Crude oil prices in the US rose above $70 a barrel on 27 May as the European single currency the euro strengthened against the US dollar for the first time in a week.

The US’ benchmark July West Texas Intermediate (WTI) contract was valued at $73.20 a barrel, up $5.47 from seven days before after a week of trading under $70 a barrel. It traded below $66 a barrel on 25 April, a 10-month low (MEED 20:5:2010).

In Europe, the region’s benchmark July Brent contract was trading at $73 a barrel, up $2.69 a barrel from a week before.

The average price of the 12 Opec members crudes was $68.21 on 26 May, the last date prices were available for, down $2.36 a barrel from the previous week, although analysts agreed that the average was likely to improve in line with gains elsewhere.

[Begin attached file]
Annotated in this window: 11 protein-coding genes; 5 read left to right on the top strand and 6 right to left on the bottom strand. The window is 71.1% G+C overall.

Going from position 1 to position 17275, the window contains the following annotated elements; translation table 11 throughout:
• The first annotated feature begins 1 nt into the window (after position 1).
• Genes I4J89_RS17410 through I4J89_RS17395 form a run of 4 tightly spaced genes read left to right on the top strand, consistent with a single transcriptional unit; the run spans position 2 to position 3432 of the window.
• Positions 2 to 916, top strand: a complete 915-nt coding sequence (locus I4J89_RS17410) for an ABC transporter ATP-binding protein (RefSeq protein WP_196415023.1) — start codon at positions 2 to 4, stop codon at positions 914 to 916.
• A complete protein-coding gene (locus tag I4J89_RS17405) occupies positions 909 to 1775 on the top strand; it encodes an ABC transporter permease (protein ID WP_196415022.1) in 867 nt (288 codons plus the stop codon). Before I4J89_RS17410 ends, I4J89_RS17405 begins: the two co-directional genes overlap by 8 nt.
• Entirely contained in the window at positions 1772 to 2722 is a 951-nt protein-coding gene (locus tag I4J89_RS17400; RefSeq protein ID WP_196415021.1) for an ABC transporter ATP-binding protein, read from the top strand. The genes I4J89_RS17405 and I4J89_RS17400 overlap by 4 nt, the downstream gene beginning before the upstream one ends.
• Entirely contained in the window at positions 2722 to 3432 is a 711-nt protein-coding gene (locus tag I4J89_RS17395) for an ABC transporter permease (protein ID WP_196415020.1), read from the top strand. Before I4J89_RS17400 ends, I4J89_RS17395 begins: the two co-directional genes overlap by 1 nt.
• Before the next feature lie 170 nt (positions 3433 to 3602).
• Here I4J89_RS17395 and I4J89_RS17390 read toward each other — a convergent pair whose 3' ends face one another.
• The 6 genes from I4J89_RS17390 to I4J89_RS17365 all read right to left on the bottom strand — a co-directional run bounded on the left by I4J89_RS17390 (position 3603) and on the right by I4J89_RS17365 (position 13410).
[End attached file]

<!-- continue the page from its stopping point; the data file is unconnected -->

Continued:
Analysts attribute the gains to both reduced fears over the instability of sovereign debt in Eurozone countries like Greece, Spain, Portugal and Ireland, and a corresponding rise in the value of the Euro against the US dollar.

The European single currency fell to near-record lows of $1.215 against the dollar on 26 May, but had rebounded to $1.226 by the next day, with a statement by the China Investment Corporation that it did not intend to dispose of Euro-based assets, lending support to the troubled currency.